APA Manual and Recent Updates
This section of the Library Handbook addresses how to cite recourses used in the body and the reference list of your document using the Publication Manual of the American Psychological Association (6th ed.). Common examples for parenthetical text citations, citing direct quotes, and reference citations in the reference list are provided, but for a more comprehensive list, see the APA manual (6th ed.).
Plagiarism and Self-Plagiarism
Plagiarism is the use of another person’s ideas or words without giving them the proper credit. Plagiarism can occur when you use someone else’s exact words without giving them credit, taking credit for someone else’s ideas, or even presenting your own past work as a new idea. Academic institutions take both intentional and unintentional plagiarism seriously, and it can be grounds for dismissal. According to the APA manual (6th ed.), the best method of avoiding plagiarism is to cite the ideas, theories, and research that directly influenced your work, cite key background information, information that may support or dispute your theory or hypothesis, or offer critical definitions or data (p. 169). Document all facts and figures that are not common knowledge. For journal articles and class assignments, APA recommends using one or two of the most representative sources for each key point, but for the literature review for a dissertation, you should include a more exhaustive list of citations. See APA (6th ed.), pp. 15-16 for more information.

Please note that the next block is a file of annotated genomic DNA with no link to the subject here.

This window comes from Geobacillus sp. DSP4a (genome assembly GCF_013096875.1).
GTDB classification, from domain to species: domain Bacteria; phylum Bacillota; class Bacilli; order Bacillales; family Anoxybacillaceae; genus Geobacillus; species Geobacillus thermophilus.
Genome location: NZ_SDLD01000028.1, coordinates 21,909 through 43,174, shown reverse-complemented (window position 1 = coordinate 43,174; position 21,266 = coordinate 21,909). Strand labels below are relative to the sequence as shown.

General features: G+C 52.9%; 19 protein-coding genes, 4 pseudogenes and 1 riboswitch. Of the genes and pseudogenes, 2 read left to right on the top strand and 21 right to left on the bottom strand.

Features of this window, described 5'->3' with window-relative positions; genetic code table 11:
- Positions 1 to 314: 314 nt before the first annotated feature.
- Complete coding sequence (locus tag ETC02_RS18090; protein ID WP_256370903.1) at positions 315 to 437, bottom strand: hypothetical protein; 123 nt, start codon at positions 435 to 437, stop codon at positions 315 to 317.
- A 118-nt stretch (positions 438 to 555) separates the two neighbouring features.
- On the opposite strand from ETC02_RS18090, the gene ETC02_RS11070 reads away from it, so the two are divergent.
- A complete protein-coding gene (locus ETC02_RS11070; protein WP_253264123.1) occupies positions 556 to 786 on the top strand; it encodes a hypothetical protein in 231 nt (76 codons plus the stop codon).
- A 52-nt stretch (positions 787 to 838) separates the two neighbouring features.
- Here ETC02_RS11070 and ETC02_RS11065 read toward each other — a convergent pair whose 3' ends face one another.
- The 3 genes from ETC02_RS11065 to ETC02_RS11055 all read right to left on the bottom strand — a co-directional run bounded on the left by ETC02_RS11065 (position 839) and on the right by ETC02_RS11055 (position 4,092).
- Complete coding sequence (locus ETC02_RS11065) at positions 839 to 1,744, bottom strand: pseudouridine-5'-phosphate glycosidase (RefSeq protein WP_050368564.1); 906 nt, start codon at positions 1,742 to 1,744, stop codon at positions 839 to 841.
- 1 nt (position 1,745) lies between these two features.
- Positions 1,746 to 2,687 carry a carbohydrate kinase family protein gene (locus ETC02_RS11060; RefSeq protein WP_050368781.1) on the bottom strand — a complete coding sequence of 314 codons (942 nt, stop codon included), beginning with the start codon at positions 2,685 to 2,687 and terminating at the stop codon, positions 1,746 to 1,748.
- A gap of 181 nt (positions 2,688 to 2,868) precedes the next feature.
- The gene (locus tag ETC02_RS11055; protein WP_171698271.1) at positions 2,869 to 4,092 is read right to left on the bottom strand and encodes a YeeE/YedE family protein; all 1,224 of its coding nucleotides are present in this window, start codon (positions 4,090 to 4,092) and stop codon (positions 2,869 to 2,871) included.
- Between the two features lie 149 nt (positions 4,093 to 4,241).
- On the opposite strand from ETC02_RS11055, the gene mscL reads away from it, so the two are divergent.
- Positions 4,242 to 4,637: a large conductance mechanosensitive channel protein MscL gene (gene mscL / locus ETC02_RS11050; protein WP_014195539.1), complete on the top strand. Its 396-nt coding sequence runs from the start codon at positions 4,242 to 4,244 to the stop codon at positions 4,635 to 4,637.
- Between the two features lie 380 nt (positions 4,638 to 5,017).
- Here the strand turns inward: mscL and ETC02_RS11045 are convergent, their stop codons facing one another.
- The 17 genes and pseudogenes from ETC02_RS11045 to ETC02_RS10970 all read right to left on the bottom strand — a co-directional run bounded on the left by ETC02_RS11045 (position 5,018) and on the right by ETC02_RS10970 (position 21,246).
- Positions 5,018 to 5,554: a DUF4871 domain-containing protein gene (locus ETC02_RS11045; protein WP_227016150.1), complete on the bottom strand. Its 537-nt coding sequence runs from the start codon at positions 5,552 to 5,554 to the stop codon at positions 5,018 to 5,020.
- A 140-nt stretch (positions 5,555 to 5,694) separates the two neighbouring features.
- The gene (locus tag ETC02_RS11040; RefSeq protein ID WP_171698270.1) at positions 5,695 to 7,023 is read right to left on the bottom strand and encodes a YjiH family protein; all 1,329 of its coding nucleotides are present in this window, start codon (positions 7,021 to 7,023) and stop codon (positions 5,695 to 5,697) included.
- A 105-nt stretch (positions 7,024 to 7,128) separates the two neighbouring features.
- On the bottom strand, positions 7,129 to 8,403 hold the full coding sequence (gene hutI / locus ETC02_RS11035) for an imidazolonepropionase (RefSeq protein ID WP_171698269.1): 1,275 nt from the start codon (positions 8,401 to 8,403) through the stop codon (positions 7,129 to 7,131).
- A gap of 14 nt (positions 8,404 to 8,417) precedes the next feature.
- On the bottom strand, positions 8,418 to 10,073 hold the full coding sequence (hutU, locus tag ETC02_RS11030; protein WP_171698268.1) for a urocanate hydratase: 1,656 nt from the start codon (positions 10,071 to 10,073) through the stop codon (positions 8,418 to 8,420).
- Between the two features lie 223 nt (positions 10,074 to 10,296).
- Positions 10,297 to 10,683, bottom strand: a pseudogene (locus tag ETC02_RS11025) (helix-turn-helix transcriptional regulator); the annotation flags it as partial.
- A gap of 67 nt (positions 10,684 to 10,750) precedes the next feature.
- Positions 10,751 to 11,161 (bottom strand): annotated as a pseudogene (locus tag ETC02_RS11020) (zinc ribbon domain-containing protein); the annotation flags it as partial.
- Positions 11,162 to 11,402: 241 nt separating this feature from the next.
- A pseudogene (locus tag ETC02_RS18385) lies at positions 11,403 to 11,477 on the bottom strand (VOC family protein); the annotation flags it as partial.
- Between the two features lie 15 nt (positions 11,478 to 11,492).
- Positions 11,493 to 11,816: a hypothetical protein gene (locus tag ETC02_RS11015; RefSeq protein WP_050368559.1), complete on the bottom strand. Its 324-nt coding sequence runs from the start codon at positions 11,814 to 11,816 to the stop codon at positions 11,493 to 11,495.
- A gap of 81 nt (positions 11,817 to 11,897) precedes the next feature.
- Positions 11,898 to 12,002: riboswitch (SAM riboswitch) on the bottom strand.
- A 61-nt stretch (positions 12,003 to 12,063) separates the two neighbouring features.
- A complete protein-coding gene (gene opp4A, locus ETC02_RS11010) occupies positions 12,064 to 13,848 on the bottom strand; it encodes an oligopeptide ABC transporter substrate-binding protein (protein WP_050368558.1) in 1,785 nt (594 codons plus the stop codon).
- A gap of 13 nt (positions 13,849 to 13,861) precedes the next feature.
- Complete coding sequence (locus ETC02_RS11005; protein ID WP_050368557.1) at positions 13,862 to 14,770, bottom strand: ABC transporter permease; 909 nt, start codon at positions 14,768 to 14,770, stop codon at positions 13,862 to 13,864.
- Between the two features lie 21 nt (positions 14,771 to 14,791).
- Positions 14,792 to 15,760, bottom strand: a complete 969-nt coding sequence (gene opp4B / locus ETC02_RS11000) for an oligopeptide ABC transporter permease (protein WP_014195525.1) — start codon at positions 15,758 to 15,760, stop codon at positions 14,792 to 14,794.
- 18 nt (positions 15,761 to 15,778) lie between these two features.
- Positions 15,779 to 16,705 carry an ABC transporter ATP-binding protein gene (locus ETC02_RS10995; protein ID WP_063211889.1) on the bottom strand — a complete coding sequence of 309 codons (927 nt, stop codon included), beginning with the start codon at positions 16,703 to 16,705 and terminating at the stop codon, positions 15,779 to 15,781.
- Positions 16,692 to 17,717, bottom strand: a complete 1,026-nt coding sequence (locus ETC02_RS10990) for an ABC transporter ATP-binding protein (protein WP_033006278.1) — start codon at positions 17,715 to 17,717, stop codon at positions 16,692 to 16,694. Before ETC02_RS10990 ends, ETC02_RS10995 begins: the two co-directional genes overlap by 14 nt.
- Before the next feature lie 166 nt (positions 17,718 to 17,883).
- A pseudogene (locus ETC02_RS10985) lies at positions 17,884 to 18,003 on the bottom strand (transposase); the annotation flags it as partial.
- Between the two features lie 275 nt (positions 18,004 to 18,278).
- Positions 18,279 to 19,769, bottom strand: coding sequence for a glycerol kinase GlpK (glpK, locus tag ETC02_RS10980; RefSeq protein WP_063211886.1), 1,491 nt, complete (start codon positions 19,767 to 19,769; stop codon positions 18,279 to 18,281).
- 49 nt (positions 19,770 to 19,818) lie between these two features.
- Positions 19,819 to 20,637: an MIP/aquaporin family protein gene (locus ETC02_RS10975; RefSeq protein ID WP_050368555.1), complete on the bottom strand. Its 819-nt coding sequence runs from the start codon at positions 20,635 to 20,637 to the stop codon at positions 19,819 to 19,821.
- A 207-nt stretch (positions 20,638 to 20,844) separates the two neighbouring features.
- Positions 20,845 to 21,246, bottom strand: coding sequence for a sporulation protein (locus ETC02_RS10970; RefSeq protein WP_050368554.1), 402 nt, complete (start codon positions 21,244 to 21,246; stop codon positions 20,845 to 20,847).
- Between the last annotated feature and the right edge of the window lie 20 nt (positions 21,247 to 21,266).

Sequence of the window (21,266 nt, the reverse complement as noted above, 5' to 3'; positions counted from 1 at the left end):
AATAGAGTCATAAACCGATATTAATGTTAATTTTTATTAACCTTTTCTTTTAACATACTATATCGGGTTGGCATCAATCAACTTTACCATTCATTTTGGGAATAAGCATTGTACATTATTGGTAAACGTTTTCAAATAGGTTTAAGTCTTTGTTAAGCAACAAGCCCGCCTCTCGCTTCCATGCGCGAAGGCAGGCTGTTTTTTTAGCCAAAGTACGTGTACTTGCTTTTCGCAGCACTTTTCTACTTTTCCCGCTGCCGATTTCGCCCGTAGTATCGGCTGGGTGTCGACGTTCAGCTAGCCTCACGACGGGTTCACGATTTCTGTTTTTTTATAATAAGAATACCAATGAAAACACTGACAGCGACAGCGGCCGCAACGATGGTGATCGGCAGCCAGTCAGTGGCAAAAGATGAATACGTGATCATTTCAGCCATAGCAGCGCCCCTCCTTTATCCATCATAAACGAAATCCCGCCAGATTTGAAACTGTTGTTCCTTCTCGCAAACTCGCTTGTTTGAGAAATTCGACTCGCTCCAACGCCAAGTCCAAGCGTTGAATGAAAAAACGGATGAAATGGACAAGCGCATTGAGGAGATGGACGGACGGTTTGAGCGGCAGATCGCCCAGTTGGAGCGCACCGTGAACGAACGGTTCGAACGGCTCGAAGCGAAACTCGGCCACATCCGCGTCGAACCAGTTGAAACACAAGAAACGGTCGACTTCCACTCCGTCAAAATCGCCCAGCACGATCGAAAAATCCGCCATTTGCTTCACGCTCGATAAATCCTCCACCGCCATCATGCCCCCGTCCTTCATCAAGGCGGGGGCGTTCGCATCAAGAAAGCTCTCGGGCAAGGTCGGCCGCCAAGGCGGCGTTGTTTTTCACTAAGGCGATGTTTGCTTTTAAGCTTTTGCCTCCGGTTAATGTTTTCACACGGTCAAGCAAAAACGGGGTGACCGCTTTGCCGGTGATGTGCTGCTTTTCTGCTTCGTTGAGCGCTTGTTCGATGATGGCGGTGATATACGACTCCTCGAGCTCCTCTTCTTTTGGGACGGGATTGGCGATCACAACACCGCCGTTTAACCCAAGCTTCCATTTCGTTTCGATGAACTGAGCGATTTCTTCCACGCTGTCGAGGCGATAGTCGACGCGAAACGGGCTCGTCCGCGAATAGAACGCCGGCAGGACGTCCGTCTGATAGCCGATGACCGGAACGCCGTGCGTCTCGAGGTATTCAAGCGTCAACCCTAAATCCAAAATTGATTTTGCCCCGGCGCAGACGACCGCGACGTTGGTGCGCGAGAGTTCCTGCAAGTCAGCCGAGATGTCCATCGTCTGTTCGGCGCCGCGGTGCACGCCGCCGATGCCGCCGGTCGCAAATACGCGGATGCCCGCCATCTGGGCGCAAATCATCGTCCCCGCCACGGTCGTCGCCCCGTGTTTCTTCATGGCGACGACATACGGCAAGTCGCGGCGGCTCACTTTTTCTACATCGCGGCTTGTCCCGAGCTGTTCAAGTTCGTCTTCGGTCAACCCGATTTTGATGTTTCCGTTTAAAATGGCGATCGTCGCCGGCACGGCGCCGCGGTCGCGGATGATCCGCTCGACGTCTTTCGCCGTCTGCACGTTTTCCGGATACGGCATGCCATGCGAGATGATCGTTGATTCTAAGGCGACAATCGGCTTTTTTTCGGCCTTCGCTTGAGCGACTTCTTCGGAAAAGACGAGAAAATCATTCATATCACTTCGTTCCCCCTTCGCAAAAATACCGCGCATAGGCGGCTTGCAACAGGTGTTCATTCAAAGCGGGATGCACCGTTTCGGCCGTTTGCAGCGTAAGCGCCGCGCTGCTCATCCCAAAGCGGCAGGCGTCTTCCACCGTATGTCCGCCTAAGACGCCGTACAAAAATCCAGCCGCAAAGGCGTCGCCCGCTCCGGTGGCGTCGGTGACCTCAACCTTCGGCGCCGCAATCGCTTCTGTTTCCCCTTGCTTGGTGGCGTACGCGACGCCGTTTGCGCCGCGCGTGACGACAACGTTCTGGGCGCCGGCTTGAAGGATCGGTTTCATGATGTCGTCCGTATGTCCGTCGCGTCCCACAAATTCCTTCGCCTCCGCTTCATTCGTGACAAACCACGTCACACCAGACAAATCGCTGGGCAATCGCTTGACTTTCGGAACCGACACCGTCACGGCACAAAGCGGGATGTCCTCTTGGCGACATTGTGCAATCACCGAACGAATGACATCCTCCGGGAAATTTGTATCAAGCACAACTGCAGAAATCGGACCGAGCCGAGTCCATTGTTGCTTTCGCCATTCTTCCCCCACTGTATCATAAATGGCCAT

Citations used in the body of your publication identify the source of information. In-text parenthetical citations are used to give credit to the authors whose ideas or thoughts are used within the document. These internal citations allow the reader to identify the source and locate the information being addressed. APA uses a system that includes the author’s last name and the year of publication. For example: (Small, 2009). If there is a direct quote or a specific part of the work is being referred to, the page numbers are also included. For example, (Small, 2009, p. 23). Sources may include books and book chapters, journal or magazine articles, dissertations and theses, conference papers, government reports, films, websites, blogs and wikis, discussion boards, personal communications, and more.
Paraphrasing is used when you take someone else’s direct quote and state their idea in your own words. Changing a few words here and there is still considered plagiarism even if you do cite the author. Paraphrasing means that you expressed the author’s information or ideas in your own words and have given that person credit for that information or idea. You can prevent plagiarism by closing the document and restating the idea in your own words. See APA manual, 6th ed., pp. 170-171 for more information. 1
Notice in this example how the paraphrased version made changes to more than 50% of the original wording: 1. Original Passage: “Signed into law in January 2002 by President George W. Bush, the No Child Left Behind (NCLB) Act signaled the nation’s most sweeping education reform of federal education policy in decades” (Smith, 2008. p. 212). 2. Unacceptable Paraphrasing: Enacted into law in 2002 by President Bush, the No Child Left Behind Act signaled the most sweeping education reform of U.S. educational policy in decades. 3. Paraphrased: According to Smith (2008), the No Child Left Behind Act (NCLB) Act provided the most all-encompassing reform in U.S. education in almost half a century. or The No Child Left Behind Act (NCLB) Act provided the most all-encompassing reform in U.S. education in almost half a century (Smith, 2008) Paraphrases must include the name of the author and the year of publication of the original source. Including the page number in the text citation is optional.
When you directly quote...